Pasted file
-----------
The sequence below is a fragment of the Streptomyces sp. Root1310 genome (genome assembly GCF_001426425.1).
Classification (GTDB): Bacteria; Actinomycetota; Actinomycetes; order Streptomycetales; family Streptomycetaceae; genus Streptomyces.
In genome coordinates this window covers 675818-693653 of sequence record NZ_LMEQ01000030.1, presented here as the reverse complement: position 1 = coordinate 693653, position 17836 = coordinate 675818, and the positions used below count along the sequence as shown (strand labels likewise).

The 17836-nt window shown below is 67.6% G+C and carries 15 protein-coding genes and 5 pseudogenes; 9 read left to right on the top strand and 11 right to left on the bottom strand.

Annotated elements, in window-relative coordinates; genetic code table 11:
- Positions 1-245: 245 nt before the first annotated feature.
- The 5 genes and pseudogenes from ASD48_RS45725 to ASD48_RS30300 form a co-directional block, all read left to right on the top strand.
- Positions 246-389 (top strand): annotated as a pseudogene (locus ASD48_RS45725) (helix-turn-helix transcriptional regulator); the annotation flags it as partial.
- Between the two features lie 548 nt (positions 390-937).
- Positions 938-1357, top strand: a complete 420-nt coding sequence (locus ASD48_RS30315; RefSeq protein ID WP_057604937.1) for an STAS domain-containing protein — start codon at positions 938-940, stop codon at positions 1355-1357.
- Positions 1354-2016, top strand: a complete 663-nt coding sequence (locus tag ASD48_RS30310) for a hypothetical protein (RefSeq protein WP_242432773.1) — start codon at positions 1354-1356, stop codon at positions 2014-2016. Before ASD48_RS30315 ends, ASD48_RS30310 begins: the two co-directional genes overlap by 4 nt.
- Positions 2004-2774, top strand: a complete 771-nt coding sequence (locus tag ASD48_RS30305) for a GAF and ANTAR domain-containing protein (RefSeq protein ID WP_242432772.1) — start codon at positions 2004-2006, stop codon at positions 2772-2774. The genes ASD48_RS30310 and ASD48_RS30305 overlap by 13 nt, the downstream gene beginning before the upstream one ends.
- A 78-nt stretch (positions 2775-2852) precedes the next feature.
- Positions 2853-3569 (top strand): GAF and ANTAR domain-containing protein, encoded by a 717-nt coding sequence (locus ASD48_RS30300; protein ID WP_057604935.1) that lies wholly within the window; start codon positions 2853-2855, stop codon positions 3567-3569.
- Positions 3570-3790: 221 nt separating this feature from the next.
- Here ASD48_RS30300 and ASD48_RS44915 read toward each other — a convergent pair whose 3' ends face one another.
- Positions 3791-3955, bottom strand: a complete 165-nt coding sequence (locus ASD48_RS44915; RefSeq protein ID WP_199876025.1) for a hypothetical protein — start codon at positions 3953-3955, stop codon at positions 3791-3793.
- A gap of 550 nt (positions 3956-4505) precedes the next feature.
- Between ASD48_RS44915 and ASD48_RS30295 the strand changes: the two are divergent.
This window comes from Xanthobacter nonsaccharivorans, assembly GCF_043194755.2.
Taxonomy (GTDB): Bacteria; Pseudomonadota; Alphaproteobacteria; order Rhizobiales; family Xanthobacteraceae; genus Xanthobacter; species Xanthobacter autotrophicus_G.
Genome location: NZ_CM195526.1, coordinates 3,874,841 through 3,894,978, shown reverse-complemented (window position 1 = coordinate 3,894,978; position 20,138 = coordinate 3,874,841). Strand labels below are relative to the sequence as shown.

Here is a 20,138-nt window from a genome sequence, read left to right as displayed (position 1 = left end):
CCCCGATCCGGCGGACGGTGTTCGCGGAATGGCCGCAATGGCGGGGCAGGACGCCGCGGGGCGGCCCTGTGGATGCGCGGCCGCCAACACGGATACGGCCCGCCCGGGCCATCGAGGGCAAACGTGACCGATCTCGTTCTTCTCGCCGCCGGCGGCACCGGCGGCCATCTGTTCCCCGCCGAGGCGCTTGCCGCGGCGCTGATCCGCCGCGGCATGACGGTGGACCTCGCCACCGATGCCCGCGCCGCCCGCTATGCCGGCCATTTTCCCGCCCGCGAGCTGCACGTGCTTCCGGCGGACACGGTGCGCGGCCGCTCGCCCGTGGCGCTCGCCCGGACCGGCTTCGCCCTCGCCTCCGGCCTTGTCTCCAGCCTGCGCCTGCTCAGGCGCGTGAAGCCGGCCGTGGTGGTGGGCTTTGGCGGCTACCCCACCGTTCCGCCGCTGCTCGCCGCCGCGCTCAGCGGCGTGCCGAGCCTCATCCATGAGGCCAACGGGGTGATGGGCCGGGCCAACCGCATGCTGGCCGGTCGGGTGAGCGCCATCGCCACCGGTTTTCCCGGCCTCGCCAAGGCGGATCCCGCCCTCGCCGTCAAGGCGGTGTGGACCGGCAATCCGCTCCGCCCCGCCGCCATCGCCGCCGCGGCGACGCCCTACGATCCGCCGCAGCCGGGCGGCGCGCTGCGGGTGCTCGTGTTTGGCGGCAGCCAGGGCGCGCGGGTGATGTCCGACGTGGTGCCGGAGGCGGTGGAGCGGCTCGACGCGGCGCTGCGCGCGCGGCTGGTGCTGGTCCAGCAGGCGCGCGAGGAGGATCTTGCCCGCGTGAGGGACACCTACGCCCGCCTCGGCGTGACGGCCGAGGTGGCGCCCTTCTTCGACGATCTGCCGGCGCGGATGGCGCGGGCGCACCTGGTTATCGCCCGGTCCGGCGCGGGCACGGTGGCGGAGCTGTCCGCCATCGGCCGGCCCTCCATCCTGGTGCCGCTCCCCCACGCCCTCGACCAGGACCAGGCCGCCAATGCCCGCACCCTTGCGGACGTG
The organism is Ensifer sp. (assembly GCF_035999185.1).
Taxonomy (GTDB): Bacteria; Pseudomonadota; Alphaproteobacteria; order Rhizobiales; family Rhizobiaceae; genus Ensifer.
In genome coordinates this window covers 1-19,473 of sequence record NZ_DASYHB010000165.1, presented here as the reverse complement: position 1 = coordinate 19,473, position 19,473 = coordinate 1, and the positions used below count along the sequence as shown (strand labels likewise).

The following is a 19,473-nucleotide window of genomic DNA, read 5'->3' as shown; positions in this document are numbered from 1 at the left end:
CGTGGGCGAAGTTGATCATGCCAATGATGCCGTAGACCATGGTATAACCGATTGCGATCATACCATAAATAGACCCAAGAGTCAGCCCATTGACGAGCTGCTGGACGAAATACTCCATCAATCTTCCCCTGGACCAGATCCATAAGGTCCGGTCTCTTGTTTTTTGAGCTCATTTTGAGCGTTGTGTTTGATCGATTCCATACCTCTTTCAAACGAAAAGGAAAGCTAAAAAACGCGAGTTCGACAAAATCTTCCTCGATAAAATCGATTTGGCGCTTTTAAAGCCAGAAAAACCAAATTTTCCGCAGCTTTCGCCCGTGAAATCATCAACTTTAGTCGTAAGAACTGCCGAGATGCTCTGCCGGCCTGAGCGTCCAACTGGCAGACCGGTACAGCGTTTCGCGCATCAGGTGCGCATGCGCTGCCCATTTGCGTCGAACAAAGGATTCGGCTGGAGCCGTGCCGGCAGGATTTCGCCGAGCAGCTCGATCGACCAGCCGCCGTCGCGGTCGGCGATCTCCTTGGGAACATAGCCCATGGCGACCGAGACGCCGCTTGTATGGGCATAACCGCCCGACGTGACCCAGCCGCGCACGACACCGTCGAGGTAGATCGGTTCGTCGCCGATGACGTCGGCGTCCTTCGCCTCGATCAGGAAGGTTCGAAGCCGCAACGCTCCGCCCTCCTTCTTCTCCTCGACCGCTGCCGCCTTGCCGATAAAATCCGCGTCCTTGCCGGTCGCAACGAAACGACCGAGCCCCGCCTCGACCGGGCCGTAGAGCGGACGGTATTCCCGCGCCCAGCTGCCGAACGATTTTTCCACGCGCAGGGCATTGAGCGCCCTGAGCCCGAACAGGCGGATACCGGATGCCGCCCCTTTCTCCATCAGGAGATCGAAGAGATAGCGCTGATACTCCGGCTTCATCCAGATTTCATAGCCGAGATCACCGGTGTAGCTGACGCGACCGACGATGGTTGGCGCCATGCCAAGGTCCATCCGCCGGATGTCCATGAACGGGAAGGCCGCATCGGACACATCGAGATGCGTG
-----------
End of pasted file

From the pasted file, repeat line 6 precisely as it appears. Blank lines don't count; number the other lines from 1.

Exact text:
- Positions 1-245: 245 nt before the first annotated feature.